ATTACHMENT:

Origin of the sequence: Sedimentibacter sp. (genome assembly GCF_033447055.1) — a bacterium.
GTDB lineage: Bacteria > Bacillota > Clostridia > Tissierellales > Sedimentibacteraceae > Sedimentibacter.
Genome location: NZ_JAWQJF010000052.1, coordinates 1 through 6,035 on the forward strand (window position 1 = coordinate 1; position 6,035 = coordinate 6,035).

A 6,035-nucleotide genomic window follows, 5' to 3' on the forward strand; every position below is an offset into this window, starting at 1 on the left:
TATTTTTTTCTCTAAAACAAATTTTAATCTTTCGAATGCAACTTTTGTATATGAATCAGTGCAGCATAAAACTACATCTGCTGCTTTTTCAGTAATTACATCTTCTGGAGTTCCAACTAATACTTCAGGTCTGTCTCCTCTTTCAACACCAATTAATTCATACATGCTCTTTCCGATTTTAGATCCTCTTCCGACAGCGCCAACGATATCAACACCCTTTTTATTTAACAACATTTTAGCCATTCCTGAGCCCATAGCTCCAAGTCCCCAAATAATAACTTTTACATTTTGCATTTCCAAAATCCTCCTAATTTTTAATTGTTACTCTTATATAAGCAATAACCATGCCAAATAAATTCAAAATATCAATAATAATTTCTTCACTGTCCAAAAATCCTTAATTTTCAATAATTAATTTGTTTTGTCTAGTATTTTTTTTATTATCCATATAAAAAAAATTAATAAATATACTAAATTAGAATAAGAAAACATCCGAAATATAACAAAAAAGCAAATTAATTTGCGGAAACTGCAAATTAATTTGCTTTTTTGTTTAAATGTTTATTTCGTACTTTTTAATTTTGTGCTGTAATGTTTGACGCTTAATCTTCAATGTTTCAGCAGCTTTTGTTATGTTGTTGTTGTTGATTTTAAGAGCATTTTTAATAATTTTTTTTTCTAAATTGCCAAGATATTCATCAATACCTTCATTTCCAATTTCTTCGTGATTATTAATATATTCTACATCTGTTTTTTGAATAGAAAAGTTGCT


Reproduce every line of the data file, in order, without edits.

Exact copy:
Origin of the sequence: Sedimentibacter sp. (genome assembly GCF_033447055.1) — a bacterium.
GTDB lineage: Bacteria > Bacillota > Clostridia > Tissierellales > Sedimentibacteraceae > Sedimentibacter.
Genome location: NZ_JAWQJF010000052.1, coordinates 1 through 6,035 on the forward strand (window position 1 = coordinate 1; position 6,035 = coordinate 6,035).

A 6,035-nucleotide genomic window follows, 5' to 3' on the forward strand; every position below is an offset into this window, starting at 1 on the left:
TATTTTTTTCTCTAAAACAAATTTTAATCTTTCGAATGCAACTTTTGTATATGAATCAGTGCAGCATAAAACTACATCTGCTGCTTTTTCAGTAATTACATCTTCTGGAGTTCCAACTAATACTTCAGGTCTGTCTCCTCTTTCAACACCAATTAATTCATACATGCTCTTTCCGATTTTAGATCCTCTTCCGACAGCGCCAACGATATCAACACCCTTTTTATTTAACAACATTTTAGCCATTCCTGAGCCCATAGCTCCAAGTCCCCAAATAATAACTTTTACATTTTGCATTTCCAAAATCCTCCTAATTTTTAATTGTTACTCTTATATAAGCAATAACCATGCCAAATAAATTCAAAATATCAATAATAATTTCTTCACTGTCCAAAAATCCTTAATTTTCAATAATTAATTTGTTTTGTCTAGTATTTTTTTTATTATCCATATAAAAAAAATTAATAAATATACTAAATTAGAATAAGAAAACATCCGAAATATAACAAAAAAGCAAATTAATTTGCGGAAACTGCAAATTAATTTGCTTTTTTGTTTAAATGTTTATTTCGTACTTTTTAATTTTGTGCTGTAATGTTTGACGCTTAATCTTCAATGTTTCAGCAGCTTTTGTTATGTTGTTGTTGTTGATTTTAAGAGCATTTTTAATAATTTTTTTTTCTAAATTGCCAAGATATTCATCAATACCTTCATTTCCAATTTCTTCGTGATTATTAATATATTCTACATCTGTTTTTTGAATAGAAAAGTTGCT